Ice universe, one of the web's most prominent mobile leakers, recently took to Twitter to add their input about some alleged misunderstandings that had apparently taken place regarding the Galaxy S10 lineup. The misunderstandings in question regard some of the features of the upcoming trio of devices. Ice universe has been pretty active in leaking the Galaxy S10 family, so it's no surprise to see them standing up to set the Twitterverse right on these matters. One correction regards the camera lineup, which is to say that the two more expensive Galaxy S10 variants, at least, will actually have three cameras, and the second regards what storage and RAM standards the new phones will use.
Background: According to Ice universe, the Galaxy S10 and S10 Plus will both have three cameras. The more basic Galaxy S10 Lite was not mentioned in that particular Tweet thread, which could mean that it will sport either a single camera for a more basic photography experience, or a dual camera setup like its predecessors, the Galaxy S9 and Galaxy S9 Plus. Another misunderstanding regards storage and RAM, and this one is a bit more nebulous. Samsung's website says that the Exynos 9820 processor that will be powering some versions of the Galaxy S10 family cannot support LPDDR5 RAM standards, but can support UFS 2.1 and UFS 3.0 standards for internal storage. Ice universe says that the upcoming phones won't sport LPDDR5 RAM, which makes sense, but goes on to say that these expensive flagships will not be using UFS 3.0 storage, even though rivals like OnePlus are upgrading for 2019, and will instead fall back on the older UFS 2.1 standard that 2018 flagships used, as well as some 2017 devices.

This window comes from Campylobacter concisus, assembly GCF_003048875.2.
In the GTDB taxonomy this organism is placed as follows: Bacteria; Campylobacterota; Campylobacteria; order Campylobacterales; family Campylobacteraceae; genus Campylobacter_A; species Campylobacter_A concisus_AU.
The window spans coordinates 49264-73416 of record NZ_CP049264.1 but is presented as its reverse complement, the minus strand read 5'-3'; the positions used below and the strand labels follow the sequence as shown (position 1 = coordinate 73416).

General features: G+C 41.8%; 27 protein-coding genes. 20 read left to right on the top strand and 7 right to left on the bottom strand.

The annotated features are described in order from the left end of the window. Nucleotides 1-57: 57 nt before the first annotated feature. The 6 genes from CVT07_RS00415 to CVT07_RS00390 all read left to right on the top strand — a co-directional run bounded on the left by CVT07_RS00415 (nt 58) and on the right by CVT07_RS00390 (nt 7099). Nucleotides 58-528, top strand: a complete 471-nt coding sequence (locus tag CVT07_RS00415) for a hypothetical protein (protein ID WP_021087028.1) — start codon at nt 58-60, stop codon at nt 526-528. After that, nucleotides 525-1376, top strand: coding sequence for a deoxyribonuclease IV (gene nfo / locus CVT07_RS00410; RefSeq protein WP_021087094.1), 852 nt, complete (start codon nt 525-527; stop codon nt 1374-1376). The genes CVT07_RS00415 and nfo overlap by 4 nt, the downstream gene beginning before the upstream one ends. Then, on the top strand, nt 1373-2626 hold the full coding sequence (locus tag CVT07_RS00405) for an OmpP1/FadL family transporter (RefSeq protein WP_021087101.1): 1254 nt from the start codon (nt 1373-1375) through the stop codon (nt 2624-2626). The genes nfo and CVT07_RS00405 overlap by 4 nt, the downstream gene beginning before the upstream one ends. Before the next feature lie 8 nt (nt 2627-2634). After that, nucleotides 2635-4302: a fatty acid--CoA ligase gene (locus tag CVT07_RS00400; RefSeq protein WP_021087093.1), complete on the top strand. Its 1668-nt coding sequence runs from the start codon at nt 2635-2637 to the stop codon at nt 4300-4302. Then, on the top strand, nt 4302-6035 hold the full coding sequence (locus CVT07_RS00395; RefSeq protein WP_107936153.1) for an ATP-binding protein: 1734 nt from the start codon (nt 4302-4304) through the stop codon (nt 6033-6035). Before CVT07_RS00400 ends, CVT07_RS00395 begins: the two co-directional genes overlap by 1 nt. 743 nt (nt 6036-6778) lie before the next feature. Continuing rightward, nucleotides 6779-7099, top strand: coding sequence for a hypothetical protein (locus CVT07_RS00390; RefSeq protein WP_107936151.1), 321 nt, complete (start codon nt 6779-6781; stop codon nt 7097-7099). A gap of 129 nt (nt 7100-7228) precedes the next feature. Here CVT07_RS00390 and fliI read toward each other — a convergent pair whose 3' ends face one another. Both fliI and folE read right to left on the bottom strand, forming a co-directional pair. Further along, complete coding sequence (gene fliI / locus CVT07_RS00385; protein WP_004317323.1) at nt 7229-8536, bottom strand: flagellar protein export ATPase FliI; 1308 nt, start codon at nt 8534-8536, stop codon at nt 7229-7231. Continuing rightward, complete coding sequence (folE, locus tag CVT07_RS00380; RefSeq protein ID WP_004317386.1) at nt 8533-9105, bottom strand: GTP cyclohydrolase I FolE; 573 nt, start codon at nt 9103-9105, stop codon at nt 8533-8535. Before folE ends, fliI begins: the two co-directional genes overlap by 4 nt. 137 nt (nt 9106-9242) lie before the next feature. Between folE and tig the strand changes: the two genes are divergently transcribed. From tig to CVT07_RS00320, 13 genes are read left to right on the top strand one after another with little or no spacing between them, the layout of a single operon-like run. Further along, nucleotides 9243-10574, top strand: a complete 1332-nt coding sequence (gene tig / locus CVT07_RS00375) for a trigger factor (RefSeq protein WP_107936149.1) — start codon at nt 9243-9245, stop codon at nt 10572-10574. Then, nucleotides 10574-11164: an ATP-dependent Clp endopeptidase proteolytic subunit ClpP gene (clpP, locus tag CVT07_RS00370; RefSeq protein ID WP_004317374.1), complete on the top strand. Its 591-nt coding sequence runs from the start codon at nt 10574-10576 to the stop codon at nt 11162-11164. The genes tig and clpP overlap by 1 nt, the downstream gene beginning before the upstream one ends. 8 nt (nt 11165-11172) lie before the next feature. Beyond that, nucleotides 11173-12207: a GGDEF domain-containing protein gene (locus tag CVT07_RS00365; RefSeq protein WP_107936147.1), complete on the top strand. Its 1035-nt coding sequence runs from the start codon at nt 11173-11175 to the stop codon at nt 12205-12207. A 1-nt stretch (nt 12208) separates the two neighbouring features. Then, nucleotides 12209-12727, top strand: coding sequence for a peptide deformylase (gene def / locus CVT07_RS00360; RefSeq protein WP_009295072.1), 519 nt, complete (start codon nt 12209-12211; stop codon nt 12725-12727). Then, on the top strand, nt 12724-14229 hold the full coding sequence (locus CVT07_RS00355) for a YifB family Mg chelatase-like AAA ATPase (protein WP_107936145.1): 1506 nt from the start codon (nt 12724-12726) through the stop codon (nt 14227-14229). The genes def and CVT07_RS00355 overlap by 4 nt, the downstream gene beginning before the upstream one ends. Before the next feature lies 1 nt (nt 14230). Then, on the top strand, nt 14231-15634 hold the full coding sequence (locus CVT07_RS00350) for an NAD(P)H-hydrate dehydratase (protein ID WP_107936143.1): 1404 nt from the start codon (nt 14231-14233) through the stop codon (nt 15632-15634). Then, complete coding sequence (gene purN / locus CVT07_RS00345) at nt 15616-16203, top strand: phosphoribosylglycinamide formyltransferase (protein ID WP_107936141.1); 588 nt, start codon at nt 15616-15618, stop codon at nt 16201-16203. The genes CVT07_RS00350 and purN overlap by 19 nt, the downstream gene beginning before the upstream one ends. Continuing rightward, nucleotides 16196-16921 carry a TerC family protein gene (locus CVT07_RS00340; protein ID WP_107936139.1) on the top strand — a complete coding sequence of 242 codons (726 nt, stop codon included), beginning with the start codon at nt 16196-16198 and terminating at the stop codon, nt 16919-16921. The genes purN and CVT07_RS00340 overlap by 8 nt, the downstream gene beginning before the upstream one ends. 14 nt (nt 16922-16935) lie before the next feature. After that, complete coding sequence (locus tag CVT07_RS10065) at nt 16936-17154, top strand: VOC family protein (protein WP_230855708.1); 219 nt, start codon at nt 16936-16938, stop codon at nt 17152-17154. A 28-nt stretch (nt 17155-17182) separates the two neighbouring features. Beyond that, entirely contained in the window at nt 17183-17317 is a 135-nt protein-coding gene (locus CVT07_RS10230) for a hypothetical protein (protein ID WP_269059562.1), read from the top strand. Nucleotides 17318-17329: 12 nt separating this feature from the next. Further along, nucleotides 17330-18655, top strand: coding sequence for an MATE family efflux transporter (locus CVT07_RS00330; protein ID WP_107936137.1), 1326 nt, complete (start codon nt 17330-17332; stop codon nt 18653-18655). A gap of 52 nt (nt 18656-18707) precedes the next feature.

Impact: If Ice universe's corrections are indeed indicative of the final state of Samsung's Galaxy S10 lineup, then you can expect storage and RAM performance that's not much different from today's phones, though it could be optimized better. The whole package will obviously be a good bit faster due to the newer processing packages on board, supposedly being the Qualcomm Snapdragon 855 or Samsung's own Exynos 9820, depending on where the phone is bought. A large number of other features and design tweaks, such as a camera hole in the screen rather than a frontal notch, may well make the upgrade worth it even for Galaxy S9 owners, despite the alleged technical hiccups. Even with the same storage and RAM performance, the newer phones are bound to be quite a bit faster. The Snapdragon 855, for instance, upgrades to a whole new processor architecture version, being custom cores based on ARM Cortex A76, and each core has twice the L2 cache compared to the Snapdragon 845's cores. A 7-nanometer process will help cooling and battery life, versus the 10-nanometer process used in the Snapdragon 845. The new processor's GPU, ISP, DSP, and modem are all a bit beefier as well, and the Snapdragon 855 has the unique benefit of being one of the first chips that may be able to support many iterations of commercial 5G out of the box. The Exynos chip will carry similar benefits. Naturally, Samsung could end up surprising everybody with the final product, though it should be stated that Ice universe has a stellar track record with accurate leaks.